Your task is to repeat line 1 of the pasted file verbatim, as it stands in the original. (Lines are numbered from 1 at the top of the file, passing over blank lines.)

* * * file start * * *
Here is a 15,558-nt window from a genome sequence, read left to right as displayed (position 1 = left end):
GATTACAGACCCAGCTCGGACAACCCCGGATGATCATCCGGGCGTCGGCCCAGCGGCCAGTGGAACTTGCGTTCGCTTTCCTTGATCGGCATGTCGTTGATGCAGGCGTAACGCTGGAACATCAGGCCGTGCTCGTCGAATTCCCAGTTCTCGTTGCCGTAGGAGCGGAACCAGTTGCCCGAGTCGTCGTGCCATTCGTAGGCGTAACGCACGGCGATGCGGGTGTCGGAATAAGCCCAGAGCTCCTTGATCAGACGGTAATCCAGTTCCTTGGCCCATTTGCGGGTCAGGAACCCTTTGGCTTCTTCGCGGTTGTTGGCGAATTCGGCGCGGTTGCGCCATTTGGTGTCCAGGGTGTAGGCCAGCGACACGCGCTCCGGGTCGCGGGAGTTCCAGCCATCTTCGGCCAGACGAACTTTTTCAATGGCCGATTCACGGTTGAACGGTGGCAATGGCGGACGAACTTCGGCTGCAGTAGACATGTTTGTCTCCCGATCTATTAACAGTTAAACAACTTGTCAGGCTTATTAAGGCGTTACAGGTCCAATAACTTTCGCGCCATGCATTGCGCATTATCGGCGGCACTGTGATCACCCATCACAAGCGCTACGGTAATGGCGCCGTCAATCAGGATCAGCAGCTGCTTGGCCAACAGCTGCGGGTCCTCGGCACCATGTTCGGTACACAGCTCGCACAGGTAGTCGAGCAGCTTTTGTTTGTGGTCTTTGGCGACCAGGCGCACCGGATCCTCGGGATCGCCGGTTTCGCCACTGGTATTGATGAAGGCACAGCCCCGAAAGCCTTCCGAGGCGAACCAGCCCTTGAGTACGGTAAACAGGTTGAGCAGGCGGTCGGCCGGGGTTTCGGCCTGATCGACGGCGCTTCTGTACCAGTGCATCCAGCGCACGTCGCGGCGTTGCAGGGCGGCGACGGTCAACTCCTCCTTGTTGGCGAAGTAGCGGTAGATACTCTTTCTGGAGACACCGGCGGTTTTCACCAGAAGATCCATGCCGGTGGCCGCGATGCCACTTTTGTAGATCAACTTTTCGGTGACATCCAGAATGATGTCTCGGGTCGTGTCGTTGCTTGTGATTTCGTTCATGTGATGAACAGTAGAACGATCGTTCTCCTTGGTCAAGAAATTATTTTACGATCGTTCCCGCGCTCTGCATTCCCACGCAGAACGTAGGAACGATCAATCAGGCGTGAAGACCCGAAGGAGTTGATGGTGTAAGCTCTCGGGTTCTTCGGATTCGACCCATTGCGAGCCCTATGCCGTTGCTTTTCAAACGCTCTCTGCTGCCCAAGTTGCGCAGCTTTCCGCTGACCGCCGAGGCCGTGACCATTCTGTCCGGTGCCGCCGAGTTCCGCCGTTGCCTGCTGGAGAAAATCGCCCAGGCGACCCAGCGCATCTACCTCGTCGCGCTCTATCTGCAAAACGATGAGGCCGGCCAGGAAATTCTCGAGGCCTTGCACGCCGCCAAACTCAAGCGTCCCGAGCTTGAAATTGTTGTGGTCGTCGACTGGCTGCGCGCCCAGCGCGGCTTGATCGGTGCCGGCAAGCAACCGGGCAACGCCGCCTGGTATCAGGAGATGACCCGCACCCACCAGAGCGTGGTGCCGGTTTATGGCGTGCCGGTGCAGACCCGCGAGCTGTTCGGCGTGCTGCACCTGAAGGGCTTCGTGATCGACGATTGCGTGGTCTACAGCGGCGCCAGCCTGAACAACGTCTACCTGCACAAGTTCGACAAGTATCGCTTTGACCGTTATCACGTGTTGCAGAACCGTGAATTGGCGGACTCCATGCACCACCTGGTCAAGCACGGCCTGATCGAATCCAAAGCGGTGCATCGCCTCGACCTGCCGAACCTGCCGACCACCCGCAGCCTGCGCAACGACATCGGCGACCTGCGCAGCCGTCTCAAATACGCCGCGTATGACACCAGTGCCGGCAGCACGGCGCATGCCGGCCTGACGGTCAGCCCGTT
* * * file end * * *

Here is a 15,558-nt window from a genome sequence, read left to right as displayed (position 1 = left end):